Ricote (Don Quixote)

From Wikipedia, the free encyclopedia
Jump to: navigation, search
Ricote is also a village formerly inhabited by Moriscoes.

Ricote
Don Quixote character
Created by Miguel de Cervantes
Information
Gender Male
Children Ana Félix
Religion Roman Catholic (but not devout)
Nationality Spanish

Ricote is a fictional character who is referred to in Miguel de Cervantes' novel Don Quixote. He was a wealthy (rico meaning "rich" in Spanish) Morisco shopkeeper and old friend of Sancho Panza, who was banned from Spain in 1609 like all Moriscos. The expulsion of the Moriscos was a highly topical issue at the time when "Don Quixote" was written - occurring in between the publication of the first part (1605) and the second one (1615).

In 2006 Govert Westerveld asserted[1] that the Morisco Ricote came from the Ricote Valley, which hypothesis was confirmed by the expert of Moriscos, Prof. Francisco Márquez Villanueva[2] of the Harvard University.

When Sancho leaves Barataria, he meets Ricote,[3] returning in a group of German pilgrims. After meeting Sancho again, Ricote tells him that after the expulsion, he went north while his family went to Algiers. Ricote and the pilgrims share food with Sancho, including "the black dainty called, they say, caviar". He tells him that he came back to recover some gold which he had buried near his house. Ricote recognizes to be a bad Christian and then asks Sancho to help him carry the money away. But Sancho refuses as it would be a treason to his king.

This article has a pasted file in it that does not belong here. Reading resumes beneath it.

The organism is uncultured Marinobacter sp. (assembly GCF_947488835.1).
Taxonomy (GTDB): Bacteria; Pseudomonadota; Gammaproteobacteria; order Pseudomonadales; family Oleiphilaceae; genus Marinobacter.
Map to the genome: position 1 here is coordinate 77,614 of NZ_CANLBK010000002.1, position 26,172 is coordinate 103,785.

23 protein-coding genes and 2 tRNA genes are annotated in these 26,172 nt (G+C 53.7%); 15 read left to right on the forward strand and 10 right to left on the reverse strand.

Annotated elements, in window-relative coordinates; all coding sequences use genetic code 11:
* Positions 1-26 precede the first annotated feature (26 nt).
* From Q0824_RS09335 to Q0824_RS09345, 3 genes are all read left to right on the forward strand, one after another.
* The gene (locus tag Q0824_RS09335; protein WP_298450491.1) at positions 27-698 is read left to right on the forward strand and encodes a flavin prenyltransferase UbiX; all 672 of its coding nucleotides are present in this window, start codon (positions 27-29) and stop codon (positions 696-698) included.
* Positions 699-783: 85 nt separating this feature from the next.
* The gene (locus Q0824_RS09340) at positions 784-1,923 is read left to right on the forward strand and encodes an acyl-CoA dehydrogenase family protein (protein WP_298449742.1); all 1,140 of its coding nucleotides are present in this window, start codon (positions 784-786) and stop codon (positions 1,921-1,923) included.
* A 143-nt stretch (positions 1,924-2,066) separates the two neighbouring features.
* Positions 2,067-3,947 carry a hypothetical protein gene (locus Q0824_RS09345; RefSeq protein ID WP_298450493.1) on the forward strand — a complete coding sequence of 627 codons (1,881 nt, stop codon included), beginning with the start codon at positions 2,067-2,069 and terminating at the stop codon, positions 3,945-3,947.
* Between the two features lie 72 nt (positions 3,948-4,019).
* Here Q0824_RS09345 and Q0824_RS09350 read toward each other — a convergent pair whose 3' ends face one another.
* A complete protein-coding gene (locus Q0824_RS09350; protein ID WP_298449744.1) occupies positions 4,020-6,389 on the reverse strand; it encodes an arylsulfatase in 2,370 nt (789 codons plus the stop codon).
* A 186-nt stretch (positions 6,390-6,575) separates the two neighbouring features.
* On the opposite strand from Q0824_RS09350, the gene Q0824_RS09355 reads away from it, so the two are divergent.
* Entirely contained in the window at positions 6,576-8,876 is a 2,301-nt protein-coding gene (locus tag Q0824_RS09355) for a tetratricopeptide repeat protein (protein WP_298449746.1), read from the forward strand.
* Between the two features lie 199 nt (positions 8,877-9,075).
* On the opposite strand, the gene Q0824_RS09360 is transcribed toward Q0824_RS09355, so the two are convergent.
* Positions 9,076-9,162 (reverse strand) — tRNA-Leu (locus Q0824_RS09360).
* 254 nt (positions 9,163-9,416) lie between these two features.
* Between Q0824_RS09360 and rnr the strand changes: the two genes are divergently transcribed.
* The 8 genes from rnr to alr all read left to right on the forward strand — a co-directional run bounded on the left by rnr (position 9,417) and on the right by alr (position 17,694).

Later[4] Sancho and Don Quixote meet Ricote and his daughter Ana Félix in Barcelona. She is a fervent Christian and has been rescued from Berbery by a young noble neighbour from Sancho and Ricote's village. Her beauty and sincere faith convinces the authorities to arrange the re-admission of the Ricotes in Spain.

See also[edit]

References and notes[edit]

  1. ^ Westerveld, Govert (2007). Miguel de Cervantes Saavedra, Ana Félix y el morisco Ricote del Valle de Ricote en "Don Quijote II" del año 1615. (capítulos 54, 55, 63, 64 y 65). ISBN 84-923151-5-6
  2. ^ Marquez Villanueva, Francisco (2010) Moros, moriscos y turcos en Cervantes. Ensayos críticos. ISBN 978-84-7290-498-9.
  3. ^ Don Quixote de la Mancha - Part Two: Chapter LIV
  4. ^ Chapter LXIII